Seeing The Past, Shaping the Present and Future of the Portneuf River: How Environmental Perception Influences River Management
Idaho State University Participants
Lead/PI: Yolonda Youngs, Ph.D. (Department of Global Studies), Donna Delparte, Ph.D., Shannon Kobs Nawotniak, Ph.D., MS Student: Connor Martin, MS student: Jared Ogle, CI Programming: Di Wu (and all Department of Geosciences), MURI student: Madison Hanousek, Social Science/GIS PostDoc (TBA)
Partners and Affilation
Stakeholder: Hannah Sanger / City of Pocatello, BSU Collaborators: Josh Johnston, Steve Cutchin, UI Collaborator: John Anderson
Our EPSCoR team of social scientists, ecological scientists, and visualization experts is studying how environmental perceptions of the lower Portneuf River users and the Pocatello community have changed over time and how these perceptions influenced river management in the past, present, and future for a variety of ecosystem services.
Our research outcomes will include new datasets, visualizations, and ways of understanding and interpreting the social history and cultural geography of the Portneuf River. We will conduct a visual content analysis of 70 years of historical photographs and postcards of the Portneuf River, then combine the results of this content analysis with a contextual social and environmental history of water use in Pocatello, ID, and, based on this visual and social data, create digital visualizations of historic landscapes along the Portneuf River and Pocatello.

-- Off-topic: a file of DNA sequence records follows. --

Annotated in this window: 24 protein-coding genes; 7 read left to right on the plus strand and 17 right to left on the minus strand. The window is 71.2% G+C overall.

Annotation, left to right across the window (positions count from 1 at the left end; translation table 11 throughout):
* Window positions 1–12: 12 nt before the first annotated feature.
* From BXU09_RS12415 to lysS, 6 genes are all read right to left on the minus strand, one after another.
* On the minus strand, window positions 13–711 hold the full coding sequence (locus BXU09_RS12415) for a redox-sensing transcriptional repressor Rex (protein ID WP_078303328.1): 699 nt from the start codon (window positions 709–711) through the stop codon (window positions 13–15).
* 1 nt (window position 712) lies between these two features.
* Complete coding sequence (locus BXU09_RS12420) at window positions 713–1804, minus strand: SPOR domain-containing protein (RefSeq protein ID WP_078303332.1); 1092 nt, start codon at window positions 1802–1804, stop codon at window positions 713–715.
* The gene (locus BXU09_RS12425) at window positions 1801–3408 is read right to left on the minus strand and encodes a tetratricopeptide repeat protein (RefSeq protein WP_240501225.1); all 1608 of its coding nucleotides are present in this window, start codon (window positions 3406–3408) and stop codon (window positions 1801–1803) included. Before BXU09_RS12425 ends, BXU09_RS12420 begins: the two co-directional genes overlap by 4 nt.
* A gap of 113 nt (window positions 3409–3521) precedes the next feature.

Digital visualizations, combined with social history and cultural geography context, can help the local community and river managers to better understand and visualize historic landscapes and environmental perceptions of the Portneuf River and how past decisions may influence present and future management and potential riverfront restoration. How have environmental perceptions changed over time influenced river management past, present, and future? How can popular visual representations riparian environments such as photographs and postcards and contemporary digital visualizations influence current day attitudes to ecosystem services related to the Portneuf River redevelopment (recreation, aesthetic, habitat)?
Our collaborative and interdisciplinary research team will create historic interpretation of the Portneuf River and contribute visualizations of future scenarios that can shape and contribute to planning decisions that emphasize ecosystem service benefits for the local community.